If Google Goes, So Do Many Digital Marketing Opportunities in China

Viewpoint: Online Immersion and a Culture of Recommendation Explain the Extreme Power of Social Media There

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Thomas Crampton
Thomas Crampton
Google's confrontation with China and the Great Firewall have been a hot topic lately for those looking at censorship, but the fate of Google.cn has implications for marketing and perhaps even trade relations.

If the search site does disappear from the mainland, more is at stake than just paid search opportunities. Google is a key player in drawing advertisers to online media. The web -- and particularly the growing number of social networks -- have found the U.S. company to be a key catalyst for online marketing efforts.

But some trade experts now believe the economic impact is such that Google or another company could appeal against blockage of their sites to the World Trade Organization. This viewpoint reflects how the internet is now an economic force of such importance that stopping an online service impedes international trade.

China's internet has already grown into a powerhouse for marketing, advertising and e-commerce. China's netizens now number more than the population of the U.S. and roughly RMB 17 billion ($2.4 billion) is spent each year for online advertising.

E-commerce in China will likely surpass RMB 204 billion ($30 billion) this year.

This is with little more than a quarter of the nation's population online and does not reflect the level at which Chinese netizens engage online with each other.

Social media and the internet have become so central to public and private life in China that offline and online have merged in many ways. A recent survey by MTV found that Chinese youth have more friends online than offline.

China's high level of engagement online is due to a number of factors: massive internal migration that separates parents from children; the one-child policy generation now eager to overcome loneliness; a gender imbalance that has men desperately seeking wives online and, of course, the state-controlled media is dull.

In addition to their heavy involvement in social media, Chinese consumers value personal recommendations far more than other cultures. A study by McKinsey & Co. found that 66% of Chinese consumers are influenced in the purchase of a moisturizer by recommendations of friends and family, while only 38% would be in the U.S. and U.K. A study by TNS found that 94% of China's internet users have contributed to online forums, many on a daily basis.

Online immersion and a culture of recommendation explain the extreme power of social media in China. Take Chinese soft drink manufacturer Wang Laoji, which donated substantially more than other companies at a charity telethon immediately following the Sichuan earthquake in May 2008. The action inspired 19,000 blog postings and a self-sustaining word-of-mouth campaign encouraging a switch to drinking Wang Laoji.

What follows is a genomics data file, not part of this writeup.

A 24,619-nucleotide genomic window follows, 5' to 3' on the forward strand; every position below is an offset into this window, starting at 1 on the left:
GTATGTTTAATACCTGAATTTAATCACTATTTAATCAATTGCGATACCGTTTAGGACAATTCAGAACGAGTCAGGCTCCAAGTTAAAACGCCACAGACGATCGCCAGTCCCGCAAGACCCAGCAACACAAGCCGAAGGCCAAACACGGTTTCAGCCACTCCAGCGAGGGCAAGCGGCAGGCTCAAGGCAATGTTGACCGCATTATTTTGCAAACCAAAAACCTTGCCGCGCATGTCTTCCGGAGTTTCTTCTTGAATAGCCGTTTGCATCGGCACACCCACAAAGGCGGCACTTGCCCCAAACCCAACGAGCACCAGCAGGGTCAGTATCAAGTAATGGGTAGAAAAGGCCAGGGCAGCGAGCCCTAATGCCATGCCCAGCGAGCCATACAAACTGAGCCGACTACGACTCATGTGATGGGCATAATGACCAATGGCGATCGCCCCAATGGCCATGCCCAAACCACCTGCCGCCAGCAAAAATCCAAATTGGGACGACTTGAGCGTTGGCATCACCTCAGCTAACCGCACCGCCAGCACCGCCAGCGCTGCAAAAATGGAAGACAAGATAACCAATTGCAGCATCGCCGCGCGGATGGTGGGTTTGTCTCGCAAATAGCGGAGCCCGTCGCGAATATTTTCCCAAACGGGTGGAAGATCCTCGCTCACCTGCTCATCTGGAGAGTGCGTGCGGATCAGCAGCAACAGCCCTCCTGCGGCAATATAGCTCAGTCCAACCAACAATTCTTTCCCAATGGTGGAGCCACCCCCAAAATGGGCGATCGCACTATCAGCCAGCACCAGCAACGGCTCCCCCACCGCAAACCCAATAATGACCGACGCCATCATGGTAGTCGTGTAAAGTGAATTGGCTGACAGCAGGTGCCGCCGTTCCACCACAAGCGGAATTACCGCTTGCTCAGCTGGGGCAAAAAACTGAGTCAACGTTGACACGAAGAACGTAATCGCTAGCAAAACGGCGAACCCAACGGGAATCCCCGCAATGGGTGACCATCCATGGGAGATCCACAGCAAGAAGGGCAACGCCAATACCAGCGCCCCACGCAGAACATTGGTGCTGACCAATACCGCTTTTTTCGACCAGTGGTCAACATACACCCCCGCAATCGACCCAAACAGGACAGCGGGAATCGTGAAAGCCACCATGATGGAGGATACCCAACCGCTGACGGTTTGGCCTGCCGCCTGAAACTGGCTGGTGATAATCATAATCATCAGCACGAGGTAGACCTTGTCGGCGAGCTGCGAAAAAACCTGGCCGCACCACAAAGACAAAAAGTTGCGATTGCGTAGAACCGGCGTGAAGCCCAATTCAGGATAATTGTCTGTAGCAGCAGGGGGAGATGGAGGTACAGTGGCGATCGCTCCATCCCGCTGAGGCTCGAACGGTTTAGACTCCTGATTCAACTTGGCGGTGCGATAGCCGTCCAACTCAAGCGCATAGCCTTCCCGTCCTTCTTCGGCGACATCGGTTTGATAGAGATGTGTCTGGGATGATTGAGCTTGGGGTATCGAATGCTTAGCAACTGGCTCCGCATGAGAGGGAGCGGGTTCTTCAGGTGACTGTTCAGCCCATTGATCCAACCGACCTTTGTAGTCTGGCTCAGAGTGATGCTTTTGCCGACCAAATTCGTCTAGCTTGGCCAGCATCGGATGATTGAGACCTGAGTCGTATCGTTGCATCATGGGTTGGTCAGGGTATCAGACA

Bloggers developed and spread the slogan: "If you're going to donate, donate 100 million. If you're going to drink, drink Wang Laoji."

In the month following the earthquake, this consumer-led movement helped drive sales volume up by 25% at one supermarket chain and 35% at one restaurant chain, according to McKinsey.

There is a lot marketing firepower at stake, but how does this relate to the World Trade Organization? Through blocking websites, China effectively prevents market access to foreign companies trying to enter this flourishing market. By some estimates, Beijing has blocked access to nearly 1,000 websites in recent weeks, on top of the tens of thousands of foreign sites and services that Chinese citizens were already unable to reach.

Technology companies in China have faced a number of other barriers related to the government sensitivities. Mobile devices using wiretap-resistant WiFi, such as iPhones, are prohibited from being imported.

This robs Apple's signature product of a key feature.

Last year the government tried to force all computer manufacturers to pre-install spyware called Green Dam Youth Escort on every computer sold. Nominally intended to block pornography, the software could also be used to track surfing habits. In the case of web services, however, the blockage of websites creates a clear advantage to near-identical domestic competitors.

The problem is that with China's accession to the World Trade Organization in 2001, Beijing agreed to give unlimited access and equal treatment to foreign-based or foreign-owned businesses of many categories, including online services.

This contradiction may leave China -- or any other nation that blocks foreign websites -- open to challenge for violating free trade agreements, according to a study published last month by the European Center for International Political Economy.

"Censorship is the most important non-tariff barrier to the provision of online services," write the study's authors, Brian Hindley and Hosuk Lee-Makyama.

As an aggrieved party in a trade dispute, Google or other blocked sites could apply for compensation based on their estimated losses. How much might that mean for Google?

Japan, which faces a similar linguistic barrier to entry, may offer a guide to the losses, the study said. While the market share of foreign-owned search engines is less than one-third in China, their market share in Japan is more than 90%. In financial terms, the study estimates the gap is worth RMB 2.8 billion ($410 million).

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Thomas Crampton is a Hong Kong-based blogger at ThomasCrampton.com.
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